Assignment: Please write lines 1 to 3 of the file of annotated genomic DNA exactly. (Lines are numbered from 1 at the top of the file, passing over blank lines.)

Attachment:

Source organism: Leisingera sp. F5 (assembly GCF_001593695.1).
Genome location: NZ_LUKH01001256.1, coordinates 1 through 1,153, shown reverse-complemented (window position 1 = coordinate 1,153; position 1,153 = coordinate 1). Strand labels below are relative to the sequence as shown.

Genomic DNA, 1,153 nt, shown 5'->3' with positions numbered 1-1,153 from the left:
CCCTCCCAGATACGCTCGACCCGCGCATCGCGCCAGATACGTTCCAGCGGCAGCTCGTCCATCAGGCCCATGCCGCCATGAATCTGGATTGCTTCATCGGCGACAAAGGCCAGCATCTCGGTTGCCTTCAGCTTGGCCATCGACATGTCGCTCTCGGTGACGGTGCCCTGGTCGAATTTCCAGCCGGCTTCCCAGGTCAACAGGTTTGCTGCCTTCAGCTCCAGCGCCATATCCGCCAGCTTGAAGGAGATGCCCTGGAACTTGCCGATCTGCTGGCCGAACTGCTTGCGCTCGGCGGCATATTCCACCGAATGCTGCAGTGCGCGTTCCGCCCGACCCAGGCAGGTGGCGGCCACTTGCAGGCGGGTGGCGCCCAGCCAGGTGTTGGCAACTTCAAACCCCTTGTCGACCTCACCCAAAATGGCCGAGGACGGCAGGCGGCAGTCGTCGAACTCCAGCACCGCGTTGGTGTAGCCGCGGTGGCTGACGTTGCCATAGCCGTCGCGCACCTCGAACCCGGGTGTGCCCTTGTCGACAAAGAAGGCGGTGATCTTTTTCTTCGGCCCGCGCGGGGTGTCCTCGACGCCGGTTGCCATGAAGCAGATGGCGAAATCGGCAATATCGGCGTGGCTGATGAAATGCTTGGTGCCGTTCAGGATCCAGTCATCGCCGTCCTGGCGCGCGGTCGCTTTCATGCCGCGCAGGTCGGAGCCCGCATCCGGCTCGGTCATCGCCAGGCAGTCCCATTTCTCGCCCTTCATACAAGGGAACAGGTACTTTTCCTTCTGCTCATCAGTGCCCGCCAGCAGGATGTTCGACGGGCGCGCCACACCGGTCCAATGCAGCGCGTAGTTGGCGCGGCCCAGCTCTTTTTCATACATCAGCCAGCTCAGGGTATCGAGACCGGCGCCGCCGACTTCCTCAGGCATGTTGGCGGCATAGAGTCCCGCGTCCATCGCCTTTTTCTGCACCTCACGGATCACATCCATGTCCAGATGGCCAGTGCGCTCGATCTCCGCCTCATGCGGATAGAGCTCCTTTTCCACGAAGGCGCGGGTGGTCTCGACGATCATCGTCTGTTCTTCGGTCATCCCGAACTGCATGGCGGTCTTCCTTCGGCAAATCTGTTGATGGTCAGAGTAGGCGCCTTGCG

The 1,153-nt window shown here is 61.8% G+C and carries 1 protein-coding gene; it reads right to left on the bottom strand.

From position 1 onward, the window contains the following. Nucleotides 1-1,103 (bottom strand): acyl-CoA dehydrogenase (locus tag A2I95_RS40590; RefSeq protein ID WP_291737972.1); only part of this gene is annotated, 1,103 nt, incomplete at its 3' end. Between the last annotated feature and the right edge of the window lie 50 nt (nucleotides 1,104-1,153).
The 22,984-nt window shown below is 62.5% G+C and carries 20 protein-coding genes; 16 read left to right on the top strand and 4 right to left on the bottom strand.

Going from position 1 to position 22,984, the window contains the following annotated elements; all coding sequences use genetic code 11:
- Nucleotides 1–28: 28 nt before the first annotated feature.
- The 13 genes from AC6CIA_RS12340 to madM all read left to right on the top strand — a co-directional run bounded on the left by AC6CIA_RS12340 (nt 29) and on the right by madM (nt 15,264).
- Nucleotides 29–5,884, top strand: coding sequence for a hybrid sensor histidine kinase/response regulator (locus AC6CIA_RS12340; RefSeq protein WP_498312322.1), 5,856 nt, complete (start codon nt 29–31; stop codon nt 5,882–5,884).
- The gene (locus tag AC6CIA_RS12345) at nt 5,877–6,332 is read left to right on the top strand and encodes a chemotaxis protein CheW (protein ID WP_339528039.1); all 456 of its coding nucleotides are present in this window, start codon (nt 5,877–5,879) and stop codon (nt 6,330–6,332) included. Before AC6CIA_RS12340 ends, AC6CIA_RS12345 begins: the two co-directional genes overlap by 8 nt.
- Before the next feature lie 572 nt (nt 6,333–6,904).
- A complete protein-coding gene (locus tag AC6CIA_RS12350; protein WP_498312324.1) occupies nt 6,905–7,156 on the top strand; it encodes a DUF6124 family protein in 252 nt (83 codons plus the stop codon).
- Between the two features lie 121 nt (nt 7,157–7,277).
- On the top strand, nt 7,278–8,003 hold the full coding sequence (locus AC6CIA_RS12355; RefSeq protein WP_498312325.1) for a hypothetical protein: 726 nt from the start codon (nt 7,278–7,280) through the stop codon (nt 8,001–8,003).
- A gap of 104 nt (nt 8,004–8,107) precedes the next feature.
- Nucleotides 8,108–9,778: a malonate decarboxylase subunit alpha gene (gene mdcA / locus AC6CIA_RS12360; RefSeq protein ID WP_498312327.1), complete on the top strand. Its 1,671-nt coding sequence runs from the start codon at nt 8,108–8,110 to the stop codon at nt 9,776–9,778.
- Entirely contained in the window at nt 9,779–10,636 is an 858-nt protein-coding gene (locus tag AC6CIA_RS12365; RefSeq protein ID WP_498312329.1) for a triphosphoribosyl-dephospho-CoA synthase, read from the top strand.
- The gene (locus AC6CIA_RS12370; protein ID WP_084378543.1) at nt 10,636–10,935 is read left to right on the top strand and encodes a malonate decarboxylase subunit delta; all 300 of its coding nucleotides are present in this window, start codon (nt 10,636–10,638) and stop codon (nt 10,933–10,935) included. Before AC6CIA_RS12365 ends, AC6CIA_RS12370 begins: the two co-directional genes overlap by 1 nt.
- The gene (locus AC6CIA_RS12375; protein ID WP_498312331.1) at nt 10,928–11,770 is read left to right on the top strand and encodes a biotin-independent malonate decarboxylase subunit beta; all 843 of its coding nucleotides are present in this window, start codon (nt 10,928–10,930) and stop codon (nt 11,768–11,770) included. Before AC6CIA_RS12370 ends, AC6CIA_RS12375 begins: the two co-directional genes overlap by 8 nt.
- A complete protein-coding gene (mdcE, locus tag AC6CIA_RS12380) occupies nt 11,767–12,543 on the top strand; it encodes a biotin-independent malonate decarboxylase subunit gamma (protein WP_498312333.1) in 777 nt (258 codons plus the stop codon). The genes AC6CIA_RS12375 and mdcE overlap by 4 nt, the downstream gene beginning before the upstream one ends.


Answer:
Source organism: Leisingera sp. F5 (assembly GCF_001593695.1).
Genome location: NZ_LUKH01001256.1, coordinates 1 through 1,153, shown reverse-complemented (window position 1 = coordinate 1,153; position 1,153 = coordinate 1). Strand labels below are relative to the sequence as shown.

Genomic DNA, 1,153 nt, shown 5'->3' with positions numbered 1-1,153 from the left: